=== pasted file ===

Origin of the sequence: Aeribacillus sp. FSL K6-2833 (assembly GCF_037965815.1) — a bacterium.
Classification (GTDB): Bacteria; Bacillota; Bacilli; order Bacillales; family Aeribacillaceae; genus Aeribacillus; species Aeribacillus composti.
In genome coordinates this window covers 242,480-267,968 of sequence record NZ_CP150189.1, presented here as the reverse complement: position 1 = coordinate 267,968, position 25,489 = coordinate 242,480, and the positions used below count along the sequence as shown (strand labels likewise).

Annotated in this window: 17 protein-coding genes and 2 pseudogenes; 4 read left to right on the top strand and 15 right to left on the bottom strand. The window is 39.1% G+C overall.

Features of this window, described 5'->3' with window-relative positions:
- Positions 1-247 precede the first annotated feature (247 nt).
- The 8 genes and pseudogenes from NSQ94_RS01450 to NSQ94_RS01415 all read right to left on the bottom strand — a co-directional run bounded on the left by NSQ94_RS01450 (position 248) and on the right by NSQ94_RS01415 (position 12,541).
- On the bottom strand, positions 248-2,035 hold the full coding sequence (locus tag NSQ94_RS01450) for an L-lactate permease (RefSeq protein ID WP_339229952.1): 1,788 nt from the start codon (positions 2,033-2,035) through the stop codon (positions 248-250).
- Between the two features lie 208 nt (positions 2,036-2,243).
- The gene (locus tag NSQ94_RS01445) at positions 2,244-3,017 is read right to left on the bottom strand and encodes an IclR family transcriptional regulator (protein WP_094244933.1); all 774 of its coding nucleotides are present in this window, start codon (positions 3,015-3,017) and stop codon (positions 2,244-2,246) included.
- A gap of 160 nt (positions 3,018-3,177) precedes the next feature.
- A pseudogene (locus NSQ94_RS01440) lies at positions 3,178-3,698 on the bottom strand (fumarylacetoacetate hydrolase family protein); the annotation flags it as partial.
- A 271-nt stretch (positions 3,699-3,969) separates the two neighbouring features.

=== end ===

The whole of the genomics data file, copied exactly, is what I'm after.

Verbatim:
Origin of the sequence: Aeribacillus sp. FSL K6-2833 (assembly GCF_037965815.1) — a bacterium.
Classification (GTDB): Bacteria; Bacillota; Bacilli; order Bacillales; family Aeribacillaceae; genus Aeribacillus; species Aeribacillus composti.
In genome coordinates this window covers 242,480-267,968 of sequence record NZ_CP150189.1, presented here as the reverse complement: position 1 = coordinate 267,968, position 25,489 = coordinate 242,480, and the positions used below count along the sequence as shown (strand labels likewise).

Annotated in this window: 17 protein-coding genes and 2 pseudogenes; 4 read left to right on the top strand and 15 right to left on the bottom strand. The window is 39.1% G+C overall.

Features of this window, described 5'->3' with window-relative positions:
- Positions 1-247 precede the first annotated feature (247 nt).
- The 8 genes and pseudogenes from NSQ94_RS01450 to NSQ94_RS01415 all read right to left on the bottom strand — a co-directional run bounded on the left by NSQ94_RS01450 (position 248) and on the right by NSQ94_RS01415 (position 12,541).
- On the bottom strand, positions 248-2,035 hold the full coding sequence (locus tag NSQ94_RS01450) for an L-lactate permease (RefSeq protein ID WP_339229952.1): 1,788 nt from the start codon (positions 2,033-2,035) through the stop codon (positions 248-250).
- Between the two features lie 208 nt (positions 2,036-2,243).
- The gene (locus tag NSQ94_RS01445) at positions 2,244-3,017 is read right to left on the bottom strand and encodes an IclR family transcriptional regulator (protein WP_094244933.1); all 774 of its coding nucleotides are present in this window, start codon (positions 3,015-3,017) and stop codon (positions 2,244-2,246) included.
- A gap of 160 nt (positions 3,018-3,177) precedes the next feature.
- A pseudogene (locus NSQ94_RS01440) lies at positions 3,178-3,698 on the bottom strand (fumarylacetoacetate hydrolase family protein); the annotation flags it as partial.
- A 271-nt stretch (positions 3,699-3,969) separates the two neighbouring features.